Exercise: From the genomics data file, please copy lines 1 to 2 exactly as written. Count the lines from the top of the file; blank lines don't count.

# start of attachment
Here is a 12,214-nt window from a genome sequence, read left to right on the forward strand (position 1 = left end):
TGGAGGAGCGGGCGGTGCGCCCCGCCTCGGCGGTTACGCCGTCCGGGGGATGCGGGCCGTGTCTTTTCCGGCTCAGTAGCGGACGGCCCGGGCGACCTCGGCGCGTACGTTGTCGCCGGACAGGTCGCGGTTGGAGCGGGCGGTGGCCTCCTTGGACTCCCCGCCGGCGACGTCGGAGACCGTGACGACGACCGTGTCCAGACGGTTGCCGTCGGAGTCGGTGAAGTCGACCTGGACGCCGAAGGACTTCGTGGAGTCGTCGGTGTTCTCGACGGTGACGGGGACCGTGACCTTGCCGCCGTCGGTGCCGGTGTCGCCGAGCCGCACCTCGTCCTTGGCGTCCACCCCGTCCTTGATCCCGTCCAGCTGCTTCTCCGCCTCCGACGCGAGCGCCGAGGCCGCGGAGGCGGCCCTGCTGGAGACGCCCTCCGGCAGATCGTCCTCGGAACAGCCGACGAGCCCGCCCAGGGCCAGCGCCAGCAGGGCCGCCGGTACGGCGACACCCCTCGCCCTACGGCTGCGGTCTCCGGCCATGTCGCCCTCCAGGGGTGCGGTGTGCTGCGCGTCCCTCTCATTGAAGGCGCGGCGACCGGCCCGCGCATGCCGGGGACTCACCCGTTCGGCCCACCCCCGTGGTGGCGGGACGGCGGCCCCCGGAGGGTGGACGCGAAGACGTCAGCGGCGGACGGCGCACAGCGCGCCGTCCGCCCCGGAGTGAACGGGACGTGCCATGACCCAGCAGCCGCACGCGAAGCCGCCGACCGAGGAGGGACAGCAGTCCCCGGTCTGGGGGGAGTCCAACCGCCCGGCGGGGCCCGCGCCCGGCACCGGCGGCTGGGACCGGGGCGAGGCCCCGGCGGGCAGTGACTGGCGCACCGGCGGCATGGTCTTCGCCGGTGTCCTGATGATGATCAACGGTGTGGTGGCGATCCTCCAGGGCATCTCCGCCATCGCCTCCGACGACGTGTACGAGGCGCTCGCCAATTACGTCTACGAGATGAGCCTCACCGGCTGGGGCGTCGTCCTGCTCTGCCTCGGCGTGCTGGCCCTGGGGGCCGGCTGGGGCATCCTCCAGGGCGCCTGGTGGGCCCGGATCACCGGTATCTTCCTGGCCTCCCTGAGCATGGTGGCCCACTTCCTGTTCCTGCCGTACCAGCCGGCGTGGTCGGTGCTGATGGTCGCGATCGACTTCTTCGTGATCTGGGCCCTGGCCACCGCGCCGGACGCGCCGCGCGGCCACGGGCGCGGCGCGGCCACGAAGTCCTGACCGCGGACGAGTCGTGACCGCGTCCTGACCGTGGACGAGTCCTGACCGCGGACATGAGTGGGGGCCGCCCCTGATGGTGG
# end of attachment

Here is a 12,214-nt window from a genome sequence, read left to right on the forward strand (position 1 = left end):
TGGAGGAGCGGGCGGTGCGCCCCGCCTCGGCGGTTACGCCGTCCGGGGGATGCGGGCCGTGTCTTTTCCGGCTCAGTAGCGGACGGCCCGGGCGACCTCGGCGCGTACGTTGTCGCCGGACAGGTCGCGGTTGGAGCGGGCGGTGGCCTCCTTGGACTCCCCGCCGGCGACGTCGGAGACCGTGACGACGACCGTGTCCAGACGGTTGCCGTCGGAGTCGGTGAAGTCGACCTGGACGCCGAAGGACTTCGTGGAGTCGTCGGTGTTCTCGACGGTGACGGGGACCGTGACCTTGCCGCCGTCGGTGCCGGTGTCGCCGAGCCGCACCTCGTCCTTGGCGTCCACCCCGTCCTTGATCCCGTCCAGCTGCTTCTCCGCCTCCGACGCGAGCGCCGAGGCCGCGGAGGCGGCCCTGCTGGAGACGCCCTCCGGCAGATCGTCCTCGGAACAGCCGACGAGCCCGCCCAGGGCCAGCGCCAGCAGGGCCGCCGGTACGGCGACACCCCTCGCCCTACGGCTGCGGTCTCCGGCCATGTCGCCCTCCAGGGGTGCGGTGTGCTGCGCGTCCCTCTCATTGAAGGCGCGGCGACCGGCCCGCGCATGCCGGGGACTCACCCGTTCGGCCCACCCCCGTGGTGGCGGGACGGCGGCCCCCGGAGGGTGGACGCGAAGACGTCAGCGGCGGACGGCGCACAGCGCGCCGTCCGCCCCGGAGTGAACGGGACGTGCCATGACCCAGCAGCCGCACGCGAAGCCGCCGACCGAGGAGGGACAGCAGTCCCCGGTCTGGGGGGAGTCCAACCGCCCGGCGGGGCCCGCGCCCGGCACCGGCGGCTGGGACCGGGGCGAGGCCCCGGCGGGCAGTGACTGGCGCACCGGCGGCATGGTCTTCGCCGGTGTCCTGATGATGATCAACGGTGTGGTGGCGATCCTCCAGGGCATCTCCGCCATCGCCTCCGACGACGTGTACGAGGCGCTCGCCAATTACGTCTACGAGATGAGCCTCACCGGCTGGGGCGTCGTCCTGCTCTGCCTCGGCGTGCTGGCCCTGGGGGCCGGCTGGGGCATCCTCCAGGGCGCCTGGTGGGCCCGGATCACCGGTATCTTCCTGGCCTCCCTGAGCATGGTGGCCCACTTCCTGTTCCTGCCGTACCAGCCGGCGTGGTCGGTGCTGATGGTCGCGATCGACTTCTTCGTGATCTGGGCCCTGGCCACCGCGCCGGACGCGCCGCGCGGCCACGGGCGCGGCGCGGCCACGAAGTCCTGACCGCGGACGAGTCGTGACCGCGTCCTGACCGTGGACGAGTCCTGACCGCGGACATGAGTGGGGGCCGCCCCTGATGGTGG